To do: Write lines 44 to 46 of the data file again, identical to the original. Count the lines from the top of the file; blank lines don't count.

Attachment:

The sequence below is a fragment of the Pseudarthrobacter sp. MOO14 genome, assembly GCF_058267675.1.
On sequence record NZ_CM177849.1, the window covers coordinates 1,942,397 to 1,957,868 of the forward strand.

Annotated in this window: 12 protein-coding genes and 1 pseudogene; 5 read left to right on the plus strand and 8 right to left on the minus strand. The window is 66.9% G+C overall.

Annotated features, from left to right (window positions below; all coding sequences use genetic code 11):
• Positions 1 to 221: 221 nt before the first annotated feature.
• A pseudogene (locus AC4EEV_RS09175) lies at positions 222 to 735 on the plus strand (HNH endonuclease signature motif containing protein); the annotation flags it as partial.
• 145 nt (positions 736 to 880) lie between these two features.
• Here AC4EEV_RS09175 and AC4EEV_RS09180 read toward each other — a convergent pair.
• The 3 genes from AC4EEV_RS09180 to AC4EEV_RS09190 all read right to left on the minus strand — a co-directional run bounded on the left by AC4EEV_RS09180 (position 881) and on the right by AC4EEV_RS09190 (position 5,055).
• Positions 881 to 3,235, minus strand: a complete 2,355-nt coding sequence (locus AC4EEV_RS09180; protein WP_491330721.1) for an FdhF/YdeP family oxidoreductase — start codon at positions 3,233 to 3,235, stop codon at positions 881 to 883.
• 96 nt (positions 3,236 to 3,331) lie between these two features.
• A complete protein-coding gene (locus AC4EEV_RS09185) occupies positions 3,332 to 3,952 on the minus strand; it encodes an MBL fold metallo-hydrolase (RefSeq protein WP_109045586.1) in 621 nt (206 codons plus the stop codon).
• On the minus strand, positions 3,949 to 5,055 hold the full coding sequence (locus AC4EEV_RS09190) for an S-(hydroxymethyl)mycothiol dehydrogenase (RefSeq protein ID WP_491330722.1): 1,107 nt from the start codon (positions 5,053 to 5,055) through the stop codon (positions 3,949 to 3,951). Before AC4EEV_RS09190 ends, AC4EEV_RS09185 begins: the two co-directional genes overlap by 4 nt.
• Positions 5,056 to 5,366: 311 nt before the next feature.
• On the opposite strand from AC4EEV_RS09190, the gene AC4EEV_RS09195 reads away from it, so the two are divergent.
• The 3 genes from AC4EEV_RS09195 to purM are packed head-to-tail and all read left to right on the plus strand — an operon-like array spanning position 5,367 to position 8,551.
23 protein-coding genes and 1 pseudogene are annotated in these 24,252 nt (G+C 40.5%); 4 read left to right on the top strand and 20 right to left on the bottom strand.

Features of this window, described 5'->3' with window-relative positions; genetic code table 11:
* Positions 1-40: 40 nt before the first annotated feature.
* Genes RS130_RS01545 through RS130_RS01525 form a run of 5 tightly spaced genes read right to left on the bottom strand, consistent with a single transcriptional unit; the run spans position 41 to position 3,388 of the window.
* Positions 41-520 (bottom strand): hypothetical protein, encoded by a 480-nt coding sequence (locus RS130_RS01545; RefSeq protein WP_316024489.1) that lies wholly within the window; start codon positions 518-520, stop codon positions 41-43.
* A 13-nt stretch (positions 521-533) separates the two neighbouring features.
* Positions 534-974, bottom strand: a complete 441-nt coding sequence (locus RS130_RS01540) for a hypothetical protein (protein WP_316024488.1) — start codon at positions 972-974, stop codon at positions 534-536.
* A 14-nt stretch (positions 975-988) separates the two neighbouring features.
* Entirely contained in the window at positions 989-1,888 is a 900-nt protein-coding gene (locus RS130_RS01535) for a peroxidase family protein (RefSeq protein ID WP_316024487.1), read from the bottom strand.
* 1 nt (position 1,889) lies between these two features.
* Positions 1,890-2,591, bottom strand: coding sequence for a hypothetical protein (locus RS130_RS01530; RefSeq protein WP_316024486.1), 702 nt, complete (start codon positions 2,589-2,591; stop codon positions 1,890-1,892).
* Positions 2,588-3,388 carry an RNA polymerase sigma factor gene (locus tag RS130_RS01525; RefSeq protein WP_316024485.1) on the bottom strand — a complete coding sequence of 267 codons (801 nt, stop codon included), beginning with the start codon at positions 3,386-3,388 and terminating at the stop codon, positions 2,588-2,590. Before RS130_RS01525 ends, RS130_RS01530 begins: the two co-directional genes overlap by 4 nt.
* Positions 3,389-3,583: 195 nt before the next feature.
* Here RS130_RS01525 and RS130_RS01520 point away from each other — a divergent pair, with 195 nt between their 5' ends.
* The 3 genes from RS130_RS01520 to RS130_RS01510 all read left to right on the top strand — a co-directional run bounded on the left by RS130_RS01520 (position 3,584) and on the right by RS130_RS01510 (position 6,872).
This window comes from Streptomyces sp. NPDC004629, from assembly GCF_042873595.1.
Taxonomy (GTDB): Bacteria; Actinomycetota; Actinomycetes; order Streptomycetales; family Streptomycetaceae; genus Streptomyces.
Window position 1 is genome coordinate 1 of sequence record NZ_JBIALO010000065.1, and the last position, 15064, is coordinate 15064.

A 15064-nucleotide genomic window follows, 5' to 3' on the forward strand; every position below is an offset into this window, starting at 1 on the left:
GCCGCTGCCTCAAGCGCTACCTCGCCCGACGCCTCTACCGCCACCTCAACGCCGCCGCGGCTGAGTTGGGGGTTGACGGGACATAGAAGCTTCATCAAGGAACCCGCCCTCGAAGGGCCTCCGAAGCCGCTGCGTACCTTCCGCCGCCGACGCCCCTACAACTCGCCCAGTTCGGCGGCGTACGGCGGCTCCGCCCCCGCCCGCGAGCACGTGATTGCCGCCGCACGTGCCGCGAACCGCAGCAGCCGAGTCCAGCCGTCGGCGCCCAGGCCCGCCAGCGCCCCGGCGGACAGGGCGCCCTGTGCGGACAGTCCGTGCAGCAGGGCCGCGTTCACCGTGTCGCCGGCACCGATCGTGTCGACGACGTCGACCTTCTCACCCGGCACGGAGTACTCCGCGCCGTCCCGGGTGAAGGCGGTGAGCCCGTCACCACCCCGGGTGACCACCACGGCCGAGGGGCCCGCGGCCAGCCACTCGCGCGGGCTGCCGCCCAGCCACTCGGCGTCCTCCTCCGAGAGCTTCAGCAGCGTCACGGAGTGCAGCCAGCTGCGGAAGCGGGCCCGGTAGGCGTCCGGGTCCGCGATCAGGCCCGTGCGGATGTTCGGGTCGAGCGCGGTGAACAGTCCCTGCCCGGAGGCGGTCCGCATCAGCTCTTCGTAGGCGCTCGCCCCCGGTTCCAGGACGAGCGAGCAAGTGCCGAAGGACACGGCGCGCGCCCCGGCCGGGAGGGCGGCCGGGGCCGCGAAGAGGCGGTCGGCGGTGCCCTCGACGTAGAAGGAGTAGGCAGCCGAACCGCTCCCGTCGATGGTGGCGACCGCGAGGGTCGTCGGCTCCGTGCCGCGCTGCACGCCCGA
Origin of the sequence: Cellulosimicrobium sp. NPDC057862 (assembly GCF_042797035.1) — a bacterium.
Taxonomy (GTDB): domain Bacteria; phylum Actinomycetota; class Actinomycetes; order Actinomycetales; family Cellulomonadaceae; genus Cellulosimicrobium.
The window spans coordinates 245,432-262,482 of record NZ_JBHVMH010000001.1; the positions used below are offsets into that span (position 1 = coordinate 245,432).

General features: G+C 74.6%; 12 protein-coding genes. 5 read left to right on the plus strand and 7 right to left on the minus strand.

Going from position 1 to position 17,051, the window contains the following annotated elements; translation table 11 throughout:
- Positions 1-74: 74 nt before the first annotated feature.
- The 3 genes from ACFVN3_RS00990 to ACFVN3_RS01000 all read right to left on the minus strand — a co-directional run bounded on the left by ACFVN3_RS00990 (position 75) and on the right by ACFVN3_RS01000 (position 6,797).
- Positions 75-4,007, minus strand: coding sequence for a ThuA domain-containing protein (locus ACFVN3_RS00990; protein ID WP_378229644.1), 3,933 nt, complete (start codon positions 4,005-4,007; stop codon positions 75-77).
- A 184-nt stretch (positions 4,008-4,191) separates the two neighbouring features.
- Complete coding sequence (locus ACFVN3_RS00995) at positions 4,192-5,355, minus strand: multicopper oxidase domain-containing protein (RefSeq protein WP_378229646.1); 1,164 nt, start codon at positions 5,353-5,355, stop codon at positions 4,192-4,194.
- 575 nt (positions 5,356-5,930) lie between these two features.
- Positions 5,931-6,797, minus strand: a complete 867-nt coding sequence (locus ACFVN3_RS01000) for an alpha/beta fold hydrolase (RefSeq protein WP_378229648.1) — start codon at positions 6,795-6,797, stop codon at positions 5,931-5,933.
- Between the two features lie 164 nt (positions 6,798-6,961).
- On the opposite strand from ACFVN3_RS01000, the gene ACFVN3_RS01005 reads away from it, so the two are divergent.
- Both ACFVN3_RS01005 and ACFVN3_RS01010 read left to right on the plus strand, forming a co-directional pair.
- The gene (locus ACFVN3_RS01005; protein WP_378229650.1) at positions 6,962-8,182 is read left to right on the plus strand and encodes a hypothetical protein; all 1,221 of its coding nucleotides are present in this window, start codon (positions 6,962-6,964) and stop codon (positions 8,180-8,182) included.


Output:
- Positions 75-4,007, minus strand: coding sequence for a ThuA domain-containing protein (locus ACFVN3_RS00990; protein ID WP_378229644.1), 3,933 nt, complete (start codon positions 4,005-4,007; stop codon positions 75-77).
- A 184-nt stretch (positions 4,008-4,191) separates the two neighbouring features.
- Complete coding sequence (locus ACFVN3_RS00995) at positions 4,192-5,355, minus strand: multicopper oxidase domain-containing protein (RefSeq protein WP_378229646.1); 1,164 nt, start codon at positions 5,353-5,355, stop codon at positions 4,192-4,194.